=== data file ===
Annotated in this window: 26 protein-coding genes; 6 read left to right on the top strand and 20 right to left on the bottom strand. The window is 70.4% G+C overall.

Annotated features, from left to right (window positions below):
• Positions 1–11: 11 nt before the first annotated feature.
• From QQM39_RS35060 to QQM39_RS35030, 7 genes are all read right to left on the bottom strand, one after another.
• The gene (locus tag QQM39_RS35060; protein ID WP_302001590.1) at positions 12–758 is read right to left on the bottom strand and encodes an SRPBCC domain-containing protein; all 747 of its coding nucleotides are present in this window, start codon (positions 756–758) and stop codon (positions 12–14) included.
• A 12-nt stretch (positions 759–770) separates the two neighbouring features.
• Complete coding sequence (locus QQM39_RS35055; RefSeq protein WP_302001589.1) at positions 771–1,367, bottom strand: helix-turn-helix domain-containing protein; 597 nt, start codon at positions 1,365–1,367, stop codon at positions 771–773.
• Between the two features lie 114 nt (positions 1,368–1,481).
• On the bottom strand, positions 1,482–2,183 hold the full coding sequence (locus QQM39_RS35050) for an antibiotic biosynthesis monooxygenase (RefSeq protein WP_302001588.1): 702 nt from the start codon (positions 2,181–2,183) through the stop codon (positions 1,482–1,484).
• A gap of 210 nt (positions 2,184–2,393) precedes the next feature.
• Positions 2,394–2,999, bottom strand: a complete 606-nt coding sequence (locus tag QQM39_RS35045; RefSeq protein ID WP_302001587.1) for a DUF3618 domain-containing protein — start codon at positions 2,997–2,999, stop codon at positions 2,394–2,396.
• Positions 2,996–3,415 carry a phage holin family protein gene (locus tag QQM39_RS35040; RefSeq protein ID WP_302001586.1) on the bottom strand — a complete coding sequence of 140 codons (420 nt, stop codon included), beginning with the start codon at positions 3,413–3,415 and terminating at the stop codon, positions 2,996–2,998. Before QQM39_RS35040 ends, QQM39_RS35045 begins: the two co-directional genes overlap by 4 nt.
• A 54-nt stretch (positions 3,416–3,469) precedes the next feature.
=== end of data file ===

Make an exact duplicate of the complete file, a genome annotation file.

Annotated in this window: 26 protein-coding genes; 6 read left to right on the top strand and 20 right to left on the bottom strand. The window is 70.4% G+C overall.

Annotated features, from left to right (window positions below):
• Positions 1–11: 11 nt before the first annotated feature.
• From QQM39_RS35060 to QQM39_RS35030, 7 genes are all read right to left on the bottom strand, one after another.
• The gene (locus tag QQM39_RS35060; protein ID WP_302001590.1) at positions 12–758 is read right to left on the bottom strand and encodes an SRPBCC domain-containing protein; all 747 of its coding nucleotides are present in this window, start codon (positions 756–758) and stop codon (positions 12–14) included.
• A 12-nt stretch (positions 759–770) separates the two neighbouring features.
• Complete coding sequence (locus QQM39_RS35055; RefSeq protein WP_302001589.1) at positions 771–1,367, bottom strand: helix-turn-helix domain-containing protein; 597 nt, start codon at positions 1,365–1,367, stop codon at positions 771–773.
• Between the two features lie 114 nt (positions 1,368–1,481).
• On the bottom strand, positions 1,482–2,183 hold the full coding sequence (locus QQM39_RS35050) for an antibiotic biosynthesis monooxygenase (RefSeq protein WP_302001588.1): 702 nt from the start codon (positions 2,181–2,183) through the stop codon (positions 1,482–1,484).
• A gap of 210 nt (positions 2,184–2,393) precedes the next feature.
• Positions 2,394–2,999, bottom strand: a complete 606-nt coding sequence (locus tag QQM39_RS35045; RefSeq protein ID WP_302001587.1) for a DUF3618 domain-containing protein — start codon at positions 2,997–2,999, stop codon at positions 2,394–2,396.
• Positions 2,996–3,415 carry a phage holin family protein gene (locus tag QQM39_RS35040; RefSeq protein ID WP_302001586.1) on the bottom strand — a complete coding sequence of 140 codons (420 nt, stop codon included), beginning with the start codon at positions 3,413–3,415 and terminating at the stop codon, positions 2,996–2,998. Before QQM39_RS35040 ends, QQM39_RS35045 begins: the two co-directional genes overlap by 4 nt.
• A 54-nt stretch (positions 3,416–3,469) precedes the next feature.